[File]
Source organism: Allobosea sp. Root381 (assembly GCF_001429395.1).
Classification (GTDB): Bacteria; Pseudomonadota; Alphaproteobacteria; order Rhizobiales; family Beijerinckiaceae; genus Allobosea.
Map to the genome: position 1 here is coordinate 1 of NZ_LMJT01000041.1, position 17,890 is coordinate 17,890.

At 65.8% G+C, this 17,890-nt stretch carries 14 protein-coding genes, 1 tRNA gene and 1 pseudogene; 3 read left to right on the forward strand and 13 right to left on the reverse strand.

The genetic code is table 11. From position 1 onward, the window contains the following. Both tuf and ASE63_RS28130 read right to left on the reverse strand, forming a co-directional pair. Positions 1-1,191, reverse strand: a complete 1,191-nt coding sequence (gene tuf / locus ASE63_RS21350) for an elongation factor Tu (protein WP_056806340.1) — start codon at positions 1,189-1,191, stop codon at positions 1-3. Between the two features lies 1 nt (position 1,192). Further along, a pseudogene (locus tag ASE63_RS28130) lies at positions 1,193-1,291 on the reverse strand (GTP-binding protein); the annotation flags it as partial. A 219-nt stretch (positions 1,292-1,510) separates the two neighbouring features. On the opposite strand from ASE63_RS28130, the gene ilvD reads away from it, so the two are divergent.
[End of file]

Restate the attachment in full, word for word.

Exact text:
Source organism: Allobosea sp. Root381 (assembly GCF_001429395.1).
Classification (GTDB): Bacteria; Pseudomonadota; Alphaproteobacteria; order Rhizobiales; family Beijerinckiaceae; genus Allobosea.
Map to the genome: position 1 here is coordinate 1 of NZ_LMJT01000041.1, position 17,890 is coordinate 17,890.

At 65.8% G+C, this 17,890-nt stretch carries 14 protein-coding genes, 1 tRNA gene and 1 pseudogene; 3 read left to right on the forward strand and 13 right to left on the reverse strand.

The genetic code is table 11. From position 1 onward, the window contains the following. Both tuf and ASE63_RS28130 read right to left on the reverse strand, forming a co-directional pair. Positions 1-1,191, reverse strand: a complete 1,191-nt coding sequence (gene tuf / locus ASE63_RS21350) for an elongation factor Tu (protein WP_056806340.1) — start codon at positions 1,189-1,191, stop codon at positions 1-3. Between the two features lies 1 nt (position 1,192). Further along, a pseudogene (locus tag ASE63_RS28130) lies at positions 1,193-1,291 on the reverse strand (GTP-binding protein); the annotation flags it as partial. A 219-nt stretch (positions 1,292-1,510) separates the two neighbouring features. On the opposite strand from ASE63_RS28130, the gene ilvD reads away from it, so the two are divergent.